The Cleanest Line


Photo: Andrew Burr
Participants line up for the start of Running Up For Air 2017, a benefit for Breathe Utah. The day of the event had remarkably clear air, but masks were worn at the start in solidarity for the days when the air quality requires them. Grandeur Peak, Utah. Photo: Andrew Burr

Running Up For Air

By Luke Nelson   |   Mar 2, 2017 March 2, 2017

Breathless, I reach out and high-five four smiling volunteers. Between gasps for air, I thank them for standing on the top of a peak in February to man the summit aid station. I turn and hastily trot down the steep snow steps that fall towards the valley below. Four, maybe five steps later the bottom falls out of the snow and my entire leg disappears, forcing a sort of front flip-back flop that narrowly misses another runner. After regaining a small semblance of control, I stand up, lean down the slope, and descend with reckless abandon. A couple of miles and nearly three thousand vertical feet later I slide into the tented off area that serves as starting line, aid station, checkpoint and finish line for a hare-brained event called Running Up For Air.

In only its second official year, Running Up For Air (RUFA) is a pretty strange race. It isn’t too strange that it’s a lap race, or that it has 6-hour, 12-hour and 24-hour divisions. It isn’t even strange that it’s a race up and down a mountain. What is strange is that it is held in February, in the mountains overlooking Salt Lake City, Utah.

The event’s creator, Jared Campbell, hatched the idea for RUFA during a particularly nasty February day several years prior. It wasn’t a stormy day or a bitter cold day, it was a red air day in Salt Lake. Jared was training for a big event a few months later and needed to run uphill to get ready. As he had many times before, he ran up Grandeur Peak, quickly leaving the terribly polluted air behind. Standing on the peak, with a clear view of the pollution below, he decided to try and do something to help.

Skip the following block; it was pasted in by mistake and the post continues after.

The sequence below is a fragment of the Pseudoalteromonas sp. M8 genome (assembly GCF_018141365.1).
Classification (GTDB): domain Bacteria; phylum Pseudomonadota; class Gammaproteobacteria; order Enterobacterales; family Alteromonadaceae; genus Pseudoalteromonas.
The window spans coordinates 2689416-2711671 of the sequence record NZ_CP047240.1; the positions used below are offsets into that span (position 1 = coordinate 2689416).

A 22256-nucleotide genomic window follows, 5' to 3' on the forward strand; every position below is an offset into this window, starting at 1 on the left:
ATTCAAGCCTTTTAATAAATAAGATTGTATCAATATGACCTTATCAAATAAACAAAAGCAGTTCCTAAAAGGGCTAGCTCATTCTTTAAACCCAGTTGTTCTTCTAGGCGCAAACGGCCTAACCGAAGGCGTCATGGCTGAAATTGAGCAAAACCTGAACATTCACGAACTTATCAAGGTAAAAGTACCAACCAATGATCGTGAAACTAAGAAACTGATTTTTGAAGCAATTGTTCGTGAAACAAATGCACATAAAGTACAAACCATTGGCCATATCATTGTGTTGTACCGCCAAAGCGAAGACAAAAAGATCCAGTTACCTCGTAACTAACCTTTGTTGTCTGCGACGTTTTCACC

Once back in the smog-filled valley, he made contact with Breathe Utah, a local environmental group that works on air quality issues in Salt Lake. Jared pitched the idea of having people pledge a small donation for each lap he ran on Grandeur Peak, which ascends 3,000 feet in less than three miles from the trailhead. He committed to go up and down the peak for a full 24 hours and the absurdity of the idea worked. A few friends came out and supported Jared as he looped lap after lap on the peak, and raised a modest amount of money for Breathe Utah.

Photo: Andrew Burr
Example of a smoggy day in Salt Lake City, Utah. Photo: Andrew Burr
Photo: Andrew Burr
RUFA’s creator, Jared Campbell (left), works on tracking the runners as they grind out laps on Grandeur Peak. Photo: Andrew Burr

As I turned to leave the checkpoint, I caught a glance from Jared. He wasn’t running laps this year; directing the event was taking his complete attention. Different from years past, when we would do several laps together—Jared eventually leaving me behind with machine-like purpose and speed—I was headed out alone. He had charged me with a lofty goal before the event started, so there was no time to linger.

Photo: Andrew Burr
Luke Nelson descends the treed section off the course. Photo: Andrew Burr